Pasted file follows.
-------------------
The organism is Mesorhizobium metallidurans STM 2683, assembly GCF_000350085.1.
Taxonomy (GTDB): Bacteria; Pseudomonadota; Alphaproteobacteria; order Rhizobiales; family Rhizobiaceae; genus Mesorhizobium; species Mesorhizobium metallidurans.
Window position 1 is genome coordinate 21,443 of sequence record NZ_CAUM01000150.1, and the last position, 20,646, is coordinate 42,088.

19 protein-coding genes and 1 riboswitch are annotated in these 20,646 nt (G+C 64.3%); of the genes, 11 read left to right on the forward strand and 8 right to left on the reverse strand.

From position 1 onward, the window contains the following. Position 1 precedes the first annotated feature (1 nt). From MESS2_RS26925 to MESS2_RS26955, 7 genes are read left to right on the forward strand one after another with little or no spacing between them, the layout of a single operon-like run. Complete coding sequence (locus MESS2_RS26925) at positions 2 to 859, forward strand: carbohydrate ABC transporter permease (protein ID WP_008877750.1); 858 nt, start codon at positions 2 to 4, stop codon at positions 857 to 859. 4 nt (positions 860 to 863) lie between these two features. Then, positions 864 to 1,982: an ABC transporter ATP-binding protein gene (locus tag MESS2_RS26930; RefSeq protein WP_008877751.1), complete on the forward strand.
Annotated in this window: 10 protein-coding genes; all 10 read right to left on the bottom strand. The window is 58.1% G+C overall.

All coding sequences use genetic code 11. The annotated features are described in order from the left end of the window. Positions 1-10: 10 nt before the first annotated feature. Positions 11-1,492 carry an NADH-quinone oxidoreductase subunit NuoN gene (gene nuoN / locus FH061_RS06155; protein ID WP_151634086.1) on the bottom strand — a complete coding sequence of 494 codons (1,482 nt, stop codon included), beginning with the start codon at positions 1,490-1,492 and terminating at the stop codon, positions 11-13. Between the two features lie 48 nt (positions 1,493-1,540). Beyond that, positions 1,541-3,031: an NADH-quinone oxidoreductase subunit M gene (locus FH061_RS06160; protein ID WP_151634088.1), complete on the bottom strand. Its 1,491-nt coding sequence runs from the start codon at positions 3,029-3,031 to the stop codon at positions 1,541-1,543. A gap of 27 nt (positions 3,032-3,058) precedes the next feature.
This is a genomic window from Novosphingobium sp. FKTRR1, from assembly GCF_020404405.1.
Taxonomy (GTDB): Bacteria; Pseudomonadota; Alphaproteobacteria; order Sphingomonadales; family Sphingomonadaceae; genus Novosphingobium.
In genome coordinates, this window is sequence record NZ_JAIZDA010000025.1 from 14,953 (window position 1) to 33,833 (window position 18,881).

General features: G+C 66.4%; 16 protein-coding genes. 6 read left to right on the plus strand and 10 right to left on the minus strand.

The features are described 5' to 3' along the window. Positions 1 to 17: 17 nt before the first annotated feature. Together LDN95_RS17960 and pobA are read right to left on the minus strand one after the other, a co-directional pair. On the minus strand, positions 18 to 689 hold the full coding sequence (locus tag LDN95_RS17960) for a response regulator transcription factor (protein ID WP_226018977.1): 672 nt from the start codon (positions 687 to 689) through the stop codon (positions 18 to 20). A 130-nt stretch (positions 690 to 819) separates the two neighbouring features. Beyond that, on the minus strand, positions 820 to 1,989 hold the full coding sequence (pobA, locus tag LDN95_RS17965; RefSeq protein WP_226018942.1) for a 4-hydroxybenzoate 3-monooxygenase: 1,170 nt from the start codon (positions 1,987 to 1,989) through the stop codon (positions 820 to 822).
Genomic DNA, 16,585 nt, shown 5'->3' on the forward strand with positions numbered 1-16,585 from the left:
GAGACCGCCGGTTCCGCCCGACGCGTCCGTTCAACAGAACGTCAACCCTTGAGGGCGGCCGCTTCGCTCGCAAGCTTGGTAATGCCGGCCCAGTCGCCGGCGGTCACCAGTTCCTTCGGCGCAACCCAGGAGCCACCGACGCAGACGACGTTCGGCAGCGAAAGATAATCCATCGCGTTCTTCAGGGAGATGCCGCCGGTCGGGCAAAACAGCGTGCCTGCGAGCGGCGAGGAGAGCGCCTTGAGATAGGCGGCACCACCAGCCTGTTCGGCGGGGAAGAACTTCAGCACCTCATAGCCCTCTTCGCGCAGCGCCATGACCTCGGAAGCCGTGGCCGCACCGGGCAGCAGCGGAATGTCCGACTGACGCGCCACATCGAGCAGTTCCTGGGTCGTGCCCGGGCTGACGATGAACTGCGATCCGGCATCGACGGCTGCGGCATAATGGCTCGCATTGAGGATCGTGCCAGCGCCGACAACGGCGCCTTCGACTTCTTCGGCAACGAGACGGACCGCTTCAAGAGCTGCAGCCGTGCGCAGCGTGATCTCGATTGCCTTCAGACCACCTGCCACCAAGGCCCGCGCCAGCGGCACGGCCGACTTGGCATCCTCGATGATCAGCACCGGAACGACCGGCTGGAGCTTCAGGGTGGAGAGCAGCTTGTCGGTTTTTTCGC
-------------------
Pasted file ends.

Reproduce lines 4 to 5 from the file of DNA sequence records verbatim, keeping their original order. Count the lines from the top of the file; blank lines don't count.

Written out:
19 protein-coding genes and 1 riboswitch are annotated in these 20,646 nt (G+C 64.3%); of the genes, 11 read left to right on the forward strand and 8 right to left on the reverse strand.

From position 1 onward, the window contains the following. Position 1 precedes the first annotated feature (1 nt). From MESS2_RS26925 to MESS2_RS26955, 7 genes are read left to right on the forward strand one after another with little or no spacing between them, the layout of a single operon-like run. Complete coding sequence (locus MESS2_RS26925) at positions 2 to 859, forward strand: carbohydrate ABC transporter permease (protein ID WP_008877750.1); 858 nt, start codon at positions 2 to 4, stop codon at positions 857 to 859. 4 nt (positions 860 to 863) lie between these two features. Then, positions 864 to 1,982: an ABC transporter ATP-binding protein gene (locus tag MESS2_RS26930; RefSeq protein WP_008877751.1), complete on the forward strand.